Today, we drove out to beautiful countryside location to the home of a lovely lady who recently lost her husband. Our mission was to load up a approx 200 kg mochi making stone. Massively dense and unbudgeible at first. Took some levers, hoists and dumptruck power moves.
But don’t worry, I had the assistance of my wife, the widow, her mother-in-law and her 12-year-old daughter. There’s no more invincible force than Japanese women but in this case, was not the ideal crew!
The giant stone was joined by menagerie of different ceramic plant pots, some bizen fired drain pipe and all sorts of other odds and ends.
We then went around the corner to a café (keep in mind, we were in a small hamlet and the drive was littered with Sakura, plum and peach trees in splendid bloom along was lazy river with elderly farmers doing their works and even Russian looking dacha cabins with garden plots for hobby gardeners to visit from the city) and ate a ridiculous ¥600 bento lunch.
Turns out the boss (who runs the sorta Bento café in a little hamlet which i am trying to recall the name) was born in 1974… He bought this one when he got his drivers license, the car is also 1974 and currently has 74,000 km.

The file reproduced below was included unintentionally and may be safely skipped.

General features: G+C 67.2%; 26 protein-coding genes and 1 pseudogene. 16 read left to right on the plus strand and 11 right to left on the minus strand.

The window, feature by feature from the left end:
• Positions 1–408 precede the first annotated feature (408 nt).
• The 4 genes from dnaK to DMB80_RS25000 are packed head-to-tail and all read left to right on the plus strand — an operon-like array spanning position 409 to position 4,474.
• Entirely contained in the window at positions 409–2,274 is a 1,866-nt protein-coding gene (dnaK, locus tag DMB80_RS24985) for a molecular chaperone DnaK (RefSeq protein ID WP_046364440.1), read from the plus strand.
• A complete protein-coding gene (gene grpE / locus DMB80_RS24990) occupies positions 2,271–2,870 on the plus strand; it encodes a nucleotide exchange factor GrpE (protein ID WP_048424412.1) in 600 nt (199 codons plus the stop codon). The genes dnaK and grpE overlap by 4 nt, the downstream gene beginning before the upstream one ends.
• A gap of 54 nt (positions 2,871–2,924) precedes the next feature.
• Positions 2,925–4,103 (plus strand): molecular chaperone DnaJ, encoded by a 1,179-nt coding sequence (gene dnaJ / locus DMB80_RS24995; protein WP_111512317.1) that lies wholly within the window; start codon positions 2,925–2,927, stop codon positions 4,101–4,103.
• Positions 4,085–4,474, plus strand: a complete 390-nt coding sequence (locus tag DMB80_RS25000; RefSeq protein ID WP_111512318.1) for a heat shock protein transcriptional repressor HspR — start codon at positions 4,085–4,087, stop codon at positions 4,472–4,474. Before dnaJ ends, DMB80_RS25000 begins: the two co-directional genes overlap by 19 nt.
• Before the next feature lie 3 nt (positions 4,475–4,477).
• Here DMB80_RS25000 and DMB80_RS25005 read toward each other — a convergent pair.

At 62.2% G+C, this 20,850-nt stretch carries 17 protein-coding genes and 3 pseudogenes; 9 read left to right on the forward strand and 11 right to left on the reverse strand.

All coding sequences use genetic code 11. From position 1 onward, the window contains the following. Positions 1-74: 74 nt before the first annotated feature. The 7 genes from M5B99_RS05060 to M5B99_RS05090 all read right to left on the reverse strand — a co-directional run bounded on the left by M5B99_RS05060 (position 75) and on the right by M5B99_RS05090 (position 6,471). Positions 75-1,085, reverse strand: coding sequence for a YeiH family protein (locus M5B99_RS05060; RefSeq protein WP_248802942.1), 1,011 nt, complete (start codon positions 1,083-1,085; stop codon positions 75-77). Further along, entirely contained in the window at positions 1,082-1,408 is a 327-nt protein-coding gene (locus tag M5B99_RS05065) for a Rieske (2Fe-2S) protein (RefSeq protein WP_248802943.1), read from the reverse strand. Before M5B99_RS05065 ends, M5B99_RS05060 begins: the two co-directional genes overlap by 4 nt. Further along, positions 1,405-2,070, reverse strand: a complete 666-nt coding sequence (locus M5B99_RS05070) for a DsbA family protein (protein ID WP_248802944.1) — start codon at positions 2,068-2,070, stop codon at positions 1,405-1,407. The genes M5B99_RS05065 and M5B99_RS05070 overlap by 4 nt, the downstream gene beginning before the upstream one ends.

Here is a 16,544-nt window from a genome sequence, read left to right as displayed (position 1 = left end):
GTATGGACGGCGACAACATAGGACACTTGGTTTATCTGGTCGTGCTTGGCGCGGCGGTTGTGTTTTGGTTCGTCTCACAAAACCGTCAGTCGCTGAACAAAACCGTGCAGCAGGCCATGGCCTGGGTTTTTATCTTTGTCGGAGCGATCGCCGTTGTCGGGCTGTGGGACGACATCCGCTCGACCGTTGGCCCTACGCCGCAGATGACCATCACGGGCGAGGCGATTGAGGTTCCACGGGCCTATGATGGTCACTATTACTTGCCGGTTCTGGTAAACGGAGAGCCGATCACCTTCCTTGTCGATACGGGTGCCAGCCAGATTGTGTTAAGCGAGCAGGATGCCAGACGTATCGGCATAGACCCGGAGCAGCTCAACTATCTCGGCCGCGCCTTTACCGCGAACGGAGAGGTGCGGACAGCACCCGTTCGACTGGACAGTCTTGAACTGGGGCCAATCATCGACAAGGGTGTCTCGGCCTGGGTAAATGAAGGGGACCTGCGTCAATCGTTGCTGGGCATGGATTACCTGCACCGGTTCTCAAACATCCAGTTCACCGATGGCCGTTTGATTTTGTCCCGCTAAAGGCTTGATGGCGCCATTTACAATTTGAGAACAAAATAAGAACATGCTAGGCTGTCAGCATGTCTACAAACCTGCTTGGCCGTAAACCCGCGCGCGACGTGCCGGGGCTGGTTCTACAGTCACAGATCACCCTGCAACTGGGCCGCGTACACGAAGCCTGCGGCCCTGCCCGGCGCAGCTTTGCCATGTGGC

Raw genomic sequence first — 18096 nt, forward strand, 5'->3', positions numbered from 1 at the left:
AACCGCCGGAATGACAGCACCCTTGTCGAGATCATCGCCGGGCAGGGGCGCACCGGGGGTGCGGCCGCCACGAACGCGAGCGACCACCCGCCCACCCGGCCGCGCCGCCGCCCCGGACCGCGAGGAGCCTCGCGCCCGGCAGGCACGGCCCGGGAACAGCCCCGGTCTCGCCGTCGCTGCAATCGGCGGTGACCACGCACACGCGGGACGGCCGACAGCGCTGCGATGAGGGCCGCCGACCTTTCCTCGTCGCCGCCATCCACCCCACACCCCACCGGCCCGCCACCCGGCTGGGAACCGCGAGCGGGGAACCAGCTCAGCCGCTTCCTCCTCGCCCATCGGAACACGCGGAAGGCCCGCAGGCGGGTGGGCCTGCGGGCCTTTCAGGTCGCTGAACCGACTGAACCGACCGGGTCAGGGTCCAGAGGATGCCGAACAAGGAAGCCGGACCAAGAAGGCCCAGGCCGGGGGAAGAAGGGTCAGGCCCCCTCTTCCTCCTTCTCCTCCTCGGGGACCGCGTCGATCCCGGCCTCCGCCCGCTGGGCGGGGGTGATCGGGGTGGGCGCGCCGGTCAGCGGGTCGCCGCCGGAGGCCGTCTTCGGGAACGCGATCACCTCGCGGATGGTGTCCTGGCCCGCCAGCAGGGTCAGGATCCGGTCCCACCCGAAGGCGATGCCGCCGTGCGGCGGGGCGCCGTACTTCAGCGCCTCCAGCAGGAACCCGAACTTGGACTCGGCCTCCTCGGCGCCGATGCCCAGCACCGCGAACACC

Of course we talked for an extended period about my 1974 bus and the history of Volkswagen (including the Brasilian and Mexican versions) and, sat inside, checked the engine etc. and how this thing could run and until100 years old with proper maintenance.
The wife (or daughter?) drives a new-school Beetle, he had a couple of canoe/kayak-y boats, mountain bikes and a kura – which of course i inquired about and he hasn’t done anything special with but thinking about a karaoke lounge.
Anyhow, was cool to see this kind of tiny lifestyle business as our area could really use something like this. Also, noting, despite his house.biz being a traditional farmhouse with the tatami rooms, had a wheelchair ramp. Hooray for accessibility!
Update: the mochi rock is installed! Heavy. And no, its not a birdbath.